KERR: People come from cancer hospitals knowing where to park and how much coffee costs, but they actually don’t know how they’re going to die. And that’s a void that’s tragically filled with fear. So our role is often to go to those places that are dark and fearful and to kind of walk that journey with our patients ‘til they get to that point of comfort and peace.
Chris recently wrote a book called Death is But a Dream, about the dreams and visions that many people experience at the end of their lives.
Now let’s visit with Mario Cavaradossi in the final minutes of his life. Here’s “E lucevan le stelle” from Puccini’s Tosca.
ABBATE: Tosca premieres in 1900 and becomes the first really modern Italian opera.
CALLEJA: Puccini was so ahead of his time that his operas are extremely cinematic and I have no doubt if Puccini was around today, he would be. Probably working in, in movies.
ABBATE: Tosca’s focus is really intensely on three characters; Tosca, the soprano, who is a soprano: she is an opera singer.
Cavaradossi, the tenor who also is an artist, he's a painter. But is a painter who's been involved with, leftist political action.
[singing “Recondita armonia”]
And then Scarpia, the baritone, who is the chief of police, and who's the villain.
They are in a kind of fraught triangle with Tosca at the apex. She's loved by Cavaradossi and desired by Scarpia. Scarpia is therefore jealous and scheming to get them apart. And the method he comes up with is essentially to arrest Cavaradossi for political treason and imprison him.
CALLEJA: Even though he's being tortured, he's defiant, he tries to fight Scarpia, you know? But he loses. They take that fight out of him.
KERR: I think when we're confronted with the topic of dying, we have our own kind of visceral response built in towards fighting our own mortality. I think we're overwhelmed with fear of loss and of suffering. But there's another story on the more experiential side which is this level of acceptance. Dying inherently changes your perspective. And what the patient is experiencing, isn't necessarily a heart that doesn't work or a leg that's infected. What they're given is a vantage point that forces them to reflect and to remember, and what they draw on is the best parts of having lived and having mattered. And those typically focus on our relationships.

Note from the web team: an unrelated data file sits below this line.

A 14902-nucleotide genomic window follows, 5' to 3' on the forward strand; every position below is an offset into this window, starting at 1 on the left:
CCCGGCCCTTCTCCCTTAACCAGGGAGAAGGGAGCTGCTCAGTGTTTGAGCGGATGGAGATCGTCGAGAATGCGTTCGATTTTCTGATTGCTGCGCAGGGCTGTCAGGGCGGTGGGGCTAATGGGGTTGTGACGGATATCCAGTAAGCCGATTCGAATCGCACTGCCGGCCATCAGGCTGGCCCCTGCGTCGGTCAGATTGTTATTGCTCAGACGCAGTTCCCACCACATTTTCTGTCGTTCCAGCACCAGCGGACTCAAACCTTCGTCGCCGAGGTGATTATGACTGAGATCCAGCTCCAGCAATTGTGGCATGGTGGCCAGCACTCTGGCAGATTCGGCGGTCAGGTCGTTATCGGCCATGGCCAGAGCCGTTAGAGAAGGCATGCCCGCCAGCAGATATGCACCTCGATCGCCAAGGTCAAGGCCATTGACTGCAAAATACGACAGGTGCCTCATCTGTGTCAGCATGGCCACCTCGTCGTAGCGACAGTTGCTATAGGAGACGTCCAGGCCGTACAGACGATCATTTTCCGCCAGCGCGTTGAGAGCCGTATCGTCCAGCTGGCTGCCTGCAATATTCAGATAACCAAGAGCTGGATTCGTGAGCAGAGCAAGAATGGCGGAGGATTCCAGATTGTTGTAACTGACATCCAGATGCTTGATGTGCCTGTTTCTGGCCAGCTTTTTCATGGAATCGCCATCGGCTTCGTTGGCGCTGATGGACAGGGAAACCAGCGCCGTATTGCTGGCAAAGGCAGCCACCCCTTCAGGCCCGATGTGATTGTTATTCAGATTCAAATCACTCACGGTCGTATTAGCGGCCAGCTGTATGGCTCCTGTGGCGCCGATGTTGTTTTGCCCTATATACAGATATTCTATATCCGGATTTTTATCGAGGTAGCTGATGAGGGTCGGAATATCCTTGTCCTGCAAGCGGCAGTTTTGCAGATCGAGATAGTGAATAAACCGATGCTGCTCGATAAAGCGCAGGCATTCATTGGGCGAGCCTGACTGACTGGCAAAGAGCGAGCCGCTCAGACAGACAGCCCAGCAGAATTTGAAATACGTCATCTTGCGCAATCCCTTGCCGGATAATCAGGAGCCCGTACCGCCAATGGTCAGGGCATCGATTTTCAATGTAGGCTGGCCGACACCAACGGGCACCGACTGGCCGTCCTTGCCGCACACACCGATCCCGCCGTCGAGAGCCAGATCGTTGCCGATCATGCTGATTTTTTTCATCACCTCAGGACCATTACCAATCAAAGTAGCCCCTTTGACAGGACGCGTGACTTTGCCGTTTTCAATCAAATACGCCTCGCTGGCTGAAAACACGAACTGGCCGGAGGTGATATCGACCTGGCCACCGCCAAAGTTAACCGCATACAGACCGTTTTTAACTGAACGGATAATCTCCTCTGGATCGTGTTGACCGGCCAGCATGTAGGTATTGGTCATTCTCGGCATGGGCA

ABBATE: In the third act, which is set in the prison, Cavaradossi is waiting for his execution. And while he is waiting, he remembers something from the past.
CALLEJA: He knows that he is facing death at this stage, and he's reminiscing about his nights of passion, his nights of love, with Floria Tosca.
KERR: People die in totality. They don't die by organ failure. And dying is really a progressive lessening, it's a lessening of appetite, of function. And as people drift and sleep architecture changes, they kind of have a foot in two worlds. One where they're intensely dreaming or visualizing or remembering or recalling. And that tends to be very vivid. The common themes are seeing people who you've loved often who you've lost, and these provide the greatest comfort.
ABBATE: When this act begins, there's a lot of noise and it's specifically noise that's outside what we see, it's outside this little room in the tower where Cavaradossi is. It's out there in the landscape and the city that surrounds him. There's a lot of bells ringing in the distance. There's this whole world outside this tiny prison. And gradually the sounds from outside are going to be quieted down and fade away. And we're going to come to the internal world, which is just the room, the desk, the candle. And then finally this memory that assails him.